DRIVING PONIES | DRIVING DAILY
Driving Clinic Critique Driver #2 - By Suzy Stafford
Monday, April 13, 2020
SUZY STAFFORD - STAFFORD CARRIAGE DRIVING | DRIVING CLINIC PHOTO CRITIQUE BY SUZY STAFFORD
Overall: A pleasant and focused looking team. Both horse and driver’ determination and purpose is evident. A well balanced, prepared duo.
Lower Body: The drivers’ hip to knee angle is slightly closed. I would like to see her knees with a tad more straightness for balance and stability. Her legs are mildly spread apart. This is fine as long as you don’t go overboard as it makes for a sloppy look and makes it more difficult to use the brake pedal (if you have one) efficiently. If your carriage is not “perfectly” set up for your leg length or height you can try a lower back pad, add a cushion under your bum or add a floor wedge to test a few different body angles before you commit to a pricey carriage modification.
Upper body: Her shoulder to hip line looks nice and straight. Her eyes are up, looking well ahead of her horse. A nice general reminder, your point of focus should be one horse length (for singles) in front of your animal.
Arm: The line from her elbow through the wrist to the rein is lovely. From this angle her elbow looks somewhat closed into the sides of body. I would like to see her elbow positioned away from her body slightly. To do a self-check while driving try touching just your thumbs together and roll your shoulders in a backward motion a few times. This will reposition the angle as well as release any tension in your shoulders and elbows. Her hands are perfectly sitting over her knees. Because her wrist angle is good the whip is correctly sitting at a 45 degree angle in “resting“ position.
Rein: The rein contact looks soft with good connection with even pressure. I am happy to see she has the bit (excess) of the rein up off the floor and tucked nicely in her left hand. This is a question I get asked a lot. “What do I do with the extra rein? Hold it? Sit on it? Leave it on the floorboard? The safest thing to do is keep it in your hand, across your wrist or utilize the pinky loop. You never want the risk of the excess rein dropping down near the wheel or getting caught up in your brake pedal! (ask me how I know!)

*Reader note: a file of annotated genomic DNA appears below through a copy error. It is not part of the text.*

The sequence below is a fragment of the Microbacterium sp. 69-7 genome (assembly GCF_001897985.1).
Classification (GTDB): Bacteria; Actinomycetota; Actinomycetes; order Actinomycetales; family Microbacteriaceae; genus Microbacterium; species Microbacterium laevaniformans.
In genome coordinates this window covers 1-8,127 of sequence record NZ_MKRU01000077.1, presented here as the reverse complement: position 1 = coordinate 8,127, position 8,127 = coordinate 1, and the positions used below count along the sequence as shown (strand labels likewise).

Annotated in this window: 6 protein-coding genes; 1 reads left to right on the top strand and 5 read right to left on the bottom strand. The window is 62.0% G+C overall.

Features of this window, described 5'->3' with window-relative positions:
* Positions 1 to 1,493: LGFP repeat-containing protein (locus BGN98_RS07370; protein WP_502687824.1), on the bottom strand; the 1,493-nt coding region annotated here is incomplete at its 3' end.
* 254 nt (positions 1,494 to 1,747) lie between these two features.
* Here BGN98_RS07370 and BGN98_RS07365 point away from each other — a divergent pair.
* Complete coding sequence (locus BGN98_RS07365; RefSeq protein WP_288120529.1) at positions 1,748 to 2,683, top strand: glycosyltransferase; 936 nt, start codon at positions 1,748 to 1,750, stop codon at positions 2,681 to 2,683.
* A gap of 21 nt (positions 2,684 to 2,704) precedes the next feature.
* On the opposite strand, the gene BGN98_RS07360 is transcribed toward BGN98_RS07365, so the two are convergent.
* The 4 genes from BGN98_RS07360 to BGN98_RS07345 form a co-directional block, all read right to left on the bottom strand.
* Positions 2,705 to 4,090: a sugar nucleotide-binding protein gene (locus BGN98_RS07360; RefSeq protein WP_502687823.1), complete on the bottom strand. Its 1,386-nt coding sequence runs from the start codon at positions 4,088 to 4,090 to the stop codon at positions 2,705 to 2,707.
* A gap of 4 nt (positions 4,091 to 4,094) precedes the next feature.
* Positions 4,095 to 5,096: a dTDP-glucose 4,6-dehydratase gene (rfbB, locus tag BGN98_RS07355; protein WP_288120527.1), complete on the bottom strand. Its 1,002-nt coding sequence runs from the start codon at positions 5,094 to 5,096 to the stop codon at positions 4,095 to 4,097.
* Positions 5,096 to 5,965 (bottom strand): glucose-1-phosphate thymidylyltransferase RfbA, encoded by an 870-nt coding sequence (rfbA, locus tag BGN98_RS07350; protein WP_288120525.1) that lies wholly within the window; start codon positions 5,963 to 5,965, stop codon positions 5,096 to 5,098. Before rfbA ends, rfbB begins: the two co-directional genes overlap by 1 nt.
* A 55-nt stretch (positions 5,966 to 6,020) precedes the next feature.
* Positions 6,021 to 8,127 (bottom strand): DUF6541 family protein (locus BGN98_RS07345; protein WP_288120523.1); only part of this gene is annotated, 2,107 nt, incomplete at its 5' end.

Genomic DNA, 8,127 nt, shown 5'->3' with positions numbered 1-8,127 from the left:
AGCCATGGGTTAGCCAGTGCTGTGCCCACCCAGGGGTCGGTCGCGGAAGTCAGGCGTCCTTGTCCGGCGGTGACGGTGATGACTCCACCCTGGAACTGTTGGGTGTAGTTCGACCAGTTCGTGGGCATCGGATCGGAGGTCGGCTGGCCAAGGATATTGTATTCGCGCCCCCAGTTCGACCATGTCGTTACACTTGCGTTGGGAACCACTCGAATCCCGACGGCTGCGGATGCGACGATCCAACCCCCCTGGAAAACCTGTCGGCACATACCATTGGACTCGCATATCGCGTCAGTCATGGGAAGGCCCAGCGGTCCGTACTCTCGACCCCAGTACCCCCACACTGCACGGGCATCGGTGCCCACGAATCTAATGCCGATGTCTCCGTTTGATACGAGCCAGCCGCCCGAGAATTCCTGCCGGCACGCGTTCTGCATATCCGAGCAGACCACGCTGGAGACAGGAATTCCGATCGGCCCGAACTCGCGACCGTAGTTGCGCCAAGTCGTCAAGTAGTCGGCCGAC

Horse: This guy looks to be in great weight with a nice shine. He looks well-muscled and developed for the job at hand. I love his focus on the driver. Listening with both ears to upcoming cues from his driver. The energy from front to back looks very symmetrical. The leg triangles are even in the suspension phase of the gait. Ideally you would like to see the triangle of the hind legs to match the triangle made by the front legs in the moment of suspension. I would love to see the horse working more in an uphill posture. This of course is based on stage of training, strength and conformation. I love the length of neck and throat latch position. The horse’s nose is pleasantly right in front of the vertical.
Turn-out: This pair looks clean, tidy with safe, well fit equipment. What stands out visually for me is the apron. I would love to see an apron color that blends in with the carriage a bit more seamlessly. It is tradition that the apron matches the seat fabric. That being said, I am not a traditionalist, but I do think the color choices should blend from one to the other. I love the fall colors of the jacket and hat. Very well tied together with a clean fit to show off this drivers good posture! I like the jewelry accents, subtle and classy. This pair looks ready to take on the competition.